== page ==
The Ironies of this Immigration Crackdown

Friday 30 September 2011

I don’t often blog about the serious stuff here mostly because a society is just so complicated that it’s really difficult to sum something up in a 500-word blog post.  It’s hard to write something that doesn’t come across as judgmental and stereotypical and most of all, I don’t want to offend anyone however, these are my experiences, good and bad, and my take on what I see and experience.

As I wrote my last post, things were frantic here.  No one knew what was happening or why it was happening.  Rumours were flying, people were panicking, it just wasn’t good all around and I can’t say that things are a whole lot better.  Everything is so ill communicated here and even when they are communicated, they rarely make sense.  When you do find out information, you wonder if you can believe it and worry that things could change quickly and turn volatile.  The biggest fear is that we really have no defense here.  Corruption is rampant; they change & make rules to suit their own benefit and it’s near impossible to defend yourself if they charge you with something.  It can be quite scary and you want to do everything to make sure you don’t come under fire for anything.

The checkstops continue and the police continue to ‘visit’ the bases of international companies to conduct their investigation.  Some days they are looking for one thing, others it’s another.  Originally, they were only looking at the men and the few women who work here but yesterday, the police went in to the supermarket and began questioning women.  I’ve heard of a few people being asked to leave within 72 hours and others have been allowed to stay while their name remains on a list.  Some have been advised not to leave as they may not be allowed to re-enter.

In all of this, there are things that just don’t make sense:

  • We were all let in to this country.  We didn’t illegally cross the border or pull up in a fishing boat seeking refuge in Gabon.  All of us have visas or residence cards and we’ve all passed through immigration numerous times in and out of the country.  We go through the lengthy process of acquiring a residence card and then go through the lengthy process of getting exit and entry visas just to travel.  Each time the Gabonese government approves us.  If they don’t want us here, they shouldn’t approve our entry.

  • The majority of international companies try very hard to tow the line of immigration as that is something they really don’t want to have issues with down the road.  It can really hamper their business and relationship with the country.  When the government decides that all foreigners need new documents, the companies try to get those papers as soon as possible to avoid future problems.  In this case, most companies have submitted applications for the newly required work permit but the government currently isn’t issuing them – even though they are required.  I've heard that those without the permit will be fined 1.2 million cfa ($2400) even if they've previously applied for it.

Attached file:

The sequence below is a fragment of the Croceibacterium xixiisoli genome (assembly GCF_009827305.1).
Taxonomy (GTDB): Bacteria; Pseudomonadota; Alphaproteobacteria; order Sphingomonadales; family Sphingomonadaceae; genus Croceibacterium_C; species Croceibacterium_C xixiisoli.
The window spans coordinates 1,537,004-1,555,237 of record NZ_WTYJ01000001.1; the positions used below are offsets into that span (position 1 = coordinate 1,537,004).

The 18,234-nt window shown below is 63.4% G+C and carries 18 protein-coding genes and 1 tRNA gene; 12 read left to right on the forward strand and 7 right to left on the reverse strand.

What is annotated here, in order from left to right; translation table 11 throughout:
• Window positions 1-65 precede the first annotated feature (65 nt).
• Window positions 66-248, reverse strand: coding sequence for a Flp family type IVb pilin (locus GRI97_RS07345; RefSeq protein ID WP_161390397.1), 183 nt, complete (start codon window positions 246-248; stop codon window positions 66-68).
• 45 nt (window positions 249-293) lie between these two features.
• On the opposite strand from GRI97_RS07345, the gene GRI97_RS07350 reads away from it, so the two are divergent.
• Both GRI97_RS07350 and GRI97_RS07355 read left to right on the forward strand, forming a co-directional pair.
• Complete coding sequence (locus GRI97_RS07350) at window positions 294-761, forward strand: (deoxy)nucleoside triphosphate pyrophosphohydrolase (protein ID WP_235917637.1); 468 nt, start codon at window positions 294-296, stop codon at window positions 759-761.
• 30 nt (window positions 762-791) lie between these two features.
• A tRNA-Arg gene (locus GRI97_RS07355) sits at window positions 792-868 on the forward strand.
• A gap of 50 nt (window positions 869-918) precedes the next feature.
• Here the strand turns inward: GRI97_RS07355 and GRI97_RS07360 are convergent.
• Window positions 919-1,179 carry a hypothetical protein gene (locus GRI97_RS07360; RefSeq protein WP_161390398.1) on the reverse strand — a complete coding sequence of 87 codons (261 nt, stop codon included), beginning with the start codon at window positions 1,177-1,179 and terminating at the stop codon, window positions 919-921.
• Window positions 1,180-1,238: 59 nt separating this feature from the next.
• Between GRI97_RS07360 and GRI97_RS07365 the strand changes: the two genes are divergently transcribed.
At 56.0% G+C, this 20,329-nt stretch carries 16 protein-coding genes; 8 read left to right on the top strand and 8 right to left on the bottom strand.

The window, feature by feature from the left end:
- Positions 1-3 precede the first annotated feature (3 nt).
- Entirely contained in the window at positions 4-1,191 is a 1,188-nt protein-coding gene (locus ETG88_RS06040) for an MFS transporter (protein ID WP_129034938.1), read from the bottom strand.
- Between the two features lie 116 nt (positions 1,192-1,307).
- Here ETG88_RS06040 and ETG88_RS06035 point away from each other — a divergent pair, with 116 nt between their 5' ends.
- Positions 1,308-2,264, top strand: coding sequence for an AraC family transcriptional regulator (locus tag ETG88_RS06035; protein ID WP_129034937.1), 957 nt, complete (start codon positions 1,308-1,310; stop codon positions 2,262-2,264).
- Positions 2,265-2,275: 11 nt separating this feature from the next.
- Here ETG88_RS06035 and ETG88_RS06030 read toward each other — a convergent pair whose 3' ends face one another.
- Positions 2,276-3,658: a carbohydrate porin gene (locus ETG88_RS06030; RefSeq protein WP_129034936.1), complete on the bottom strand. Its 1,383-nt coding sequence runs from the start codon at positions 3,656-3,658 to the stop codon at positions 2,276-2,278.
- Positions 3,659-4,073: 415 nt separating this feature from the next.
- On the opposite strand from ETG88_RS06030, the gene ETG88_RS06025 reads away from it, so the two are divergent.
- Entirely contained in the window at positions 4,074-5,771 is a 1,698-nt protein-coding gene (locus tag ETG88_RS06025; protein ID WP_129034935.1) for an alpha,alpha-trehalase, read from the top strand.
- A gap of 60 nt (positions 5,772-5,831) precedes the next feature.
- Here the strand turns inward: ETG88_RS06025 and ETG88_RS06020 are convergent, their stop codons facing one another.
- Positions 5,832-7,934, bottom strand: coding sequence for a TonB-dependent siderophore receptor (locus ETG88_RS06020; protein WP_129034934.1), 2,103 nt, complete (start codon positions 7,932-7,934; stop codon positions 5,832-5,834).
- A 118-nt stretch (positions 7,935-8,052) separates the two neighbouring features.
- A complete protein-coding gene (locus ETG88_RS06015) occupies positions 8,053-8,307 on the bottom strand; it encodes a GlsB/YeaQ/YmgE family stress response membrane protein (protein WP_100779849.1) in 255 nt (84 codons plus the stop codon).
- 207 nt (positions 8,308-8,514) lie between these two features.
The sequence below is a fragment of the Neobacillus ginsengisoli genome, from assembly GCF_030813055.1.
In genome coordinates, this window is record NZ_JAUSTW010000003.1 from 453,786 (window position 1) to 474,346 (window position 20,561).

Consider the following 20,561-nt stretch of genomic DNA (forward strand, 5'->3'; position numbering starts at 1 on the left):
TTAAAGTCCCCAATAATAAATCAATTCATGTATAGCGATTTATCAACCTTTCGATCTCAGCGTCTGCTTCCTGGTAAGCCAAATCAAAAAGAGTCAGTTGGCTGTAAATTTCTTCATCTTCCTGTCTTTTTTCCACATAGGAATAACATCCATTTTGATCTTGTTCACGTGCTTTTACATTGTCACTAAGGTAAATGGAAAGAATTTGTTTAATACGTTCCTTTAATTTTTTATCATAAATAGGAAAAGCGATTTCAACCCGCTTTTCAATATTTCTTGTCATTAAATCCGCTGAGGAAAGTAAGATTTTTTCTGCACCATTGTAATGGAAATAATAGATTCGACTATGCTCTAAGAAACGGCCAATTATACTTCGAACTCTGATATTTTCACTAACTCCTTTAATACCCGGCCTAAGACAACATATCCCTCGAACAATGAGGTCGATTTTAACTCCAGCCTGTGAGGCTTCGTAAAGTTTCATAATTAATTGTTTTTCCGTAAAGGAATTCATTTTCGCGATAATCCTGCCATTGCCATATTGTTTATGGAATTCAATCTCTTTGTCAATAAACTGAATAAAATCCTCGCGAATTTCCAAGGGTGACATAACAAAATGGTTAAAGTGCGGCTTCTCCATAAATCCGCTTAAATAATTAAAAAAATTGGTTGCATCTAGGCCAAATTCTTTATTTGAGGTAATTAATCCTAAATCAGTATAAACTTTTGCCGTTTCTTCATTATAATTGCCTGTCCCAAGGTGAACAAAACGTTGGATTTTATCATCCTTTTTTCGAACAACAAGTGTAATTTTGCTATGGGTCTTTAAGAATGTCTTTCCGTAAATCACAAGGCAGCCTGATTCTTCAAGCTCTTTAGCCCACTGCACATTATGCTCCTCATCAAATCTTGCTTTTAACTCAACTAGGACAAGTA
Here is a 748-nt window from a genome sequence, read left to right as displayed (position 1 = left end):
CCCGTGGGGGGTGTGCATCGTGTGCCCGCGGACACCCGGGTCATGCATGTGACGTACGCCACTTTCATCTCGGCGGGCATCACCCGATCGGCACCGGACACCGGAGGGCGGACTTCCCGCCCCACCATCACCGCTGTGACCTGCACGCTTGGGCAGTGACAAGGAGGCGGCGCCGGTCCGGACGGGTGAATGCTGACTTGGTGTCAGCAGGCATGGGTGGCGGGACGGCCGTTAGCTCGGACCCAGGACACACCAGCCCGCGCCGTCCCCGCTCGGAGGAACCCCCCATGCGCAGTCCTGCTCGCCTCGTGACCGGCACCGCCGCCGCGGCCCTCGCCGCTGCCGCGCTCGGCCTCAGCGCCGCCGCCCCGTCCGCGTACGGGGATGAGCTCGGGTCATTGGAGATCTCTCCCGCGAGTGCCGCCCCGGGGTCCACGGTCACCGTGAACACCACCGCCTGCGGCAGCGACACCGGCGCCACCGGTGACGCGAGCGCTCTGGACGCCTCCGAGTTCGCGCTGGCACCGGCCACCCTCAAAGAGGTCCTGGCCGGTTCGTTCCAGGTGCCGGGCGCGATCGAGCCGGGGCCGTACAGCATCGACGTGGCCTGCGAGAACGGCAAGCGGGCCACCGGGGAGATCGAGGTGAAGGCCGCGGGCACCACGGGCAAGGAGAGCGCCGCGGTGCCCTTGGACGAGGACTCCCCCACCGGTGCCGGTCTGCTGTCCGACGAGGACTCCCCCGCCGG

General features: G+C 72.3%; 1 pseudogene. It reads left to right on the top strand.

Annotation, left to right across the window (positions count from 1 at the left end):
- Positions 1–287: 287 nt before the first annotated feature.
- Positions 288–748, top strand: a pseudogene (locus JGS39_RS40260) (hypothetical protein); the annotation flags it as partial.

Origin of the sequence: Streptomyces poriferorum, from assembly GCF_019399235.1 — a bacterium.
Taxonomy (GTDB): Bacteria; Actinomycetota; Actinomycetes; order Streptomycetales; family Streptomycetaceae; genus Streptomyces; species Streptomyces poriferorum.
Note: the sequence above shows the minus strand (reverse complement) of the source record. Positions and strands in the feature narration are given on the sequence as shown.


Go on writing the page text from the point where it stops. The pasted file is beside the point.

• There is a trail of paperwork a mile long about every expat here.  I can’t count how many applications I’ve submitted for visas alone not to mention the numerous passport photos I’ve had to get for those applications.  Where does it all go?  Why is it necessary that they pull every expat into the immigration office and copy it all out by hand from our passports?

  • Just a few weeks ago, the Gabonese government and a large international company hosted a large gala in Libreville spending thousands upon thousands of dollars to showcase a new special economic zone in Gabon.  Propaganda is all over the place and the government continues to stress that they welcome new industry and new companies to Gabon.  They continue to tout Gabon as an internationally friendly place to invest when those that are here aren’t feeling very welcome.

We are well aware that we are guests in another country.  We follow their laws and customs and even though we may complain here and there, many of us are happy to have the opportunity to learn about life outside of our own bubbles.  We accept that things are different and we respect that hoping that we are respected in return.  This week we have not felt respected.

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